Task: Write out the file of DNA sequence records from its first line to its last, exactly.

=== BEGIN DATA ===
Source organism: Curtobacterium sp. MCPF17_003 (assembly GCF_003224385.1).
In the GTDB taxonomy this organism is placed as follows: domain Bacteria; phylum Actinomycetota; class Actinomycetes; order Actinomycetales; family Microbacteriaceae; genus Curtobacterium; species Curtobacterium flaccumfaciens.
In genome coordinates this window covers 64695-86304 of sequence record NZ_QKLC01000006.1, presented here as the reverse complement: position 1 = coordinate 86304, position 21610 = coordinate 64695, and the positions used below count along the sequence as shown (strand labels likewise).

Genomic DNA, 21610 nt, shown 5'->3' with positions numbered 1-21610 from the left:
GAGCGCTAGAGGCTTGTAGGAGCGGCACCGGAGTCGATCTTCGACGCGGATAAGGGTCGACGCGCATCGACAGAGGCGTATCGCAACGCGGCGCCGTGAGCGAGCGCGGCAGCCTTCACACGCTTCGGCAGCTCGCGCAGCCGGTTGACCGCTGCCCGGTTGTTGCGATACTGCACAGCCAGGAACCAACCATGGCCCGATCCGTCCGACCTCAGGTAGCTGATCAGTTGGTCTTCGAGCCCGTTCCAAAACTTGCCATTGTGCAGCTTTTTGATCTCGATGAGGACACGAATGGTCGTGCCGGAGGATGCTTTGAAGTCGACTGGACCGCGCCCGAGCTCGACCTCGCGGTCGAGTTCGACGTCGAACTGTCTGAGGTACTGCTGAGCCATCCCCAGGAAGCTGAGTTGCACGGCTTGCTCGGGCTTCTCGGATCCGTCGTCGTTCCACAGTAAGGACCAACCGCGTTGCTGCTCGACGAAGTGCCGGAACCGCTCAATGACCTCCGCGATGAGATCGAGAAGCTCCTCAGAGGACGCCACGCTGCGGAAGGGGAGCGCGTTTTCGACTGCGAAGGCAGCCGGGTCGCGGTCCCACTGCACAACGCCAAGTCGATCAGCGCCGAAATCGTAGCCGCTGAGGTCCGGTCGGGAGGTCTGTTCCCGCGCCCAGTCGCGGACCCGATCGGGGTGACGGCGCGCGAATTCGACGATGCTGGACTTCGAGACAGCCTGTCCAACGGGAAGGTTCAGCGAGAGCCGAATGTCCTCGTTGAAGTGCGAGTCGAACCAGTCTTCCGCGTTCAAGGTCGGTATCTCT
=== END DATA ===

Source organism: Curtobacterium sp. MCPF17_003 (assembly GCF_003224385.1).
In the GTDB taxonomy this organism is placed as follows: domain Bacteria; phylum Actinomycetota; class Actinomycetes; order Actinomycetales; family Microbacteriaceae; genus Curtobacterium; species Curtobacterium flaccumfaciens.
In genome coordinates this window covers 64695-86304 of sequence record NZ_QKLC01000006.1, presented here as the reverse complement: position 1 = coordinate 86304, position 21610 = coordinate 64695, and the positions used below count along the sequence as shown (strand labels likewise).

Genomic DNA, 21610 nt, shown 5'->3' with positions numbered 1-21610 from the left:
GAGCGCTAGAGGCTTGTAGGAGCGGCACCGGAGTCGATCTTCGACGCGGATAAGGGTCGACGCGCATCGACAGAGGCGTATCGCAACGCGGCGCCGTGAGCGAGCGCGGCAGCCTTCACACGCTTCGGCAGCTCGCGCAGCCGGTTGACCGCTGCCCGGTTGTTGCGATACTGCACAGCCAGGAACCAACCATGGCCCGATCCGTCCGACCTCAGGTAGCTGATCAGTTGGTCTTCGAGCCCGTTCCAAAACTTGCCATTGTGCAGCTTTTTGATCTCGATGAGGACACGAATGGTCGTGCCGGAGGATGCTTTGAAGTCGACTGGACCGCGCCCGAGCTCGACCTCGCGGTCGAGTTCGACGTCGAACTGTCTGAGGTACTGCTGAGCCATCCCCAGGAAGCTGAGTTGCACGGCTTGCTCGGGCTTCTCGGATCCGTCGTCGTTCCACAGTAAGGACCAACCGCGTTGCTGCTCGACGAAGTGCCGGAACCGCTCAATGACCTCCGCGATGAGATCGAGAAGCTCCTCAGAGGACGCCACGCTGCGGAAGGGGAGCGCGTTTTCGACTGCGAAGGCAGCCGGGTCGCGGTCCCACTGCACAACGCCAAGTCGATCAGCGCCGAAATCGTAGCCGCTGAGGTCCGGTCGGGAGGTCTGTTCCCGCGCCCAGTCGCGGACCCGATCGGGGTGACGGCGCGCGAATTCGACGATGCTGGACTTCGAGACAGCCTGTCCAACGGGAAGGTTCAGCGAGAGCCGAATGTCCTCGTTGAAGTGCGAGTCGAACCAGTCTTCCGCGTTCAAGGTCGGTATCTCT